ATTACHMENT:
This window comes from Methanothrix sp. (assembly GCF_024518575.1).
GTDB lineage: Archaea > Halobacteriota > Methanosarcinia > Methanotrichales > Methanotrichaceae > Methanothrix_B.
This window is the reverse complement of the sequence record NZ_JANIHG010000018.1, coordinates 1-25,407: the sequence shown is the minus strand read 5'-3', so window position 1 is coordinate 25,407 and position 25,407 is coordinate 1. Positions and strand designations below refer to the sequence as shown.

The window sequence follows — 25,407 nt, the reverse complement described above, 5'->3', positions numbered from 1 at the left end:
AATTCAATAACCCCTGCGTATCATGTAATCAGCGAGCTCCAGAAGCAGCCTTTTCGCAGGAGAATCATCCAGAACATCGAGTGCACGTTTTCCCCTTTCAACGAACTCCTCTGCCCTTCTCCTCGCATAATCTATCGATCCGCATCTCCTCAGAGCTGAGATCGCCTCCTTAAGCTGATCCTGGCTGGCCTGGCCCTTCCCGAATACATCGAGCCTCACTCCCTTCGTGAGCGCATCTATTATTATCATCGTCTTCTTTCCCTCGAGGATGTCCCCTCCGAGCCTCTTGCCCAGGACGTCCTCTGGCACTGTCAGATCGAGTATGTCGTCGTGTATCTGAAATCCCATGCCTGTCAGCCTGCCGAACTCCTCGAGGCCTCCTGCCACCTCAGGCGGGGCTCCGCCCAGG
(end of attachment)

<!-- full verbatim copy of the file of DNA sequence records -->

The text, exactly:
This window comes from Methanothrix sp. (assembly GCF_024518575.1).
GTDB lineage: Archaea > Halobacteriota > Methanosarcinia > Methanotrichales > Methanotrichaceae > Methanothrix_B.
This window is the reverse complement of the sequence record NZ_JANIHG010000018.1, coordinates 1-25,407: the sequence shown is the minus strand read 5'-3', so window position 1 is coordinate 25,407 and position 25,407 is coordinate 1. Positions and strand designations below refer to the sequence as shown.

The window sequence follows — 25,407 nt, the reverse complement described above, 5'->3', positions numbered from 1 at the left end:
AATTCAATAACCCCTGCGTATCATGTAATCAGCGAGCTCCAGAAGCAGCCTTTTCGCAGGAGAATCATCCAGAACATCGAGTGCACGTTTTCCCCTTTCAACGAACTCCTCTGCCCTTCTCCTCGCATAATCTATCGATCCGCATCTCCTCAGAGCTGAGATCGCCTCCTTAAGCTGATCCTGGCTGGCCTGGCCCTTCCCGAATACATCGAGCCTCACTCCCTTCGTGAGCGCATCTATTATTATCATCGTCTTCTTTCCCTCGAGGATGTCCCCTCCGAGCCTCTTGCCCAGGACGTCCTCTGGCACTGTCAGATCGAGTATGTCGTCGTGTATCTGAAATCCCATGCCTGTCAGCCTGCCGAACTCCTCGAGGCCTCCTGCCACCTCAGGCGGGGCTCCGCCCAGG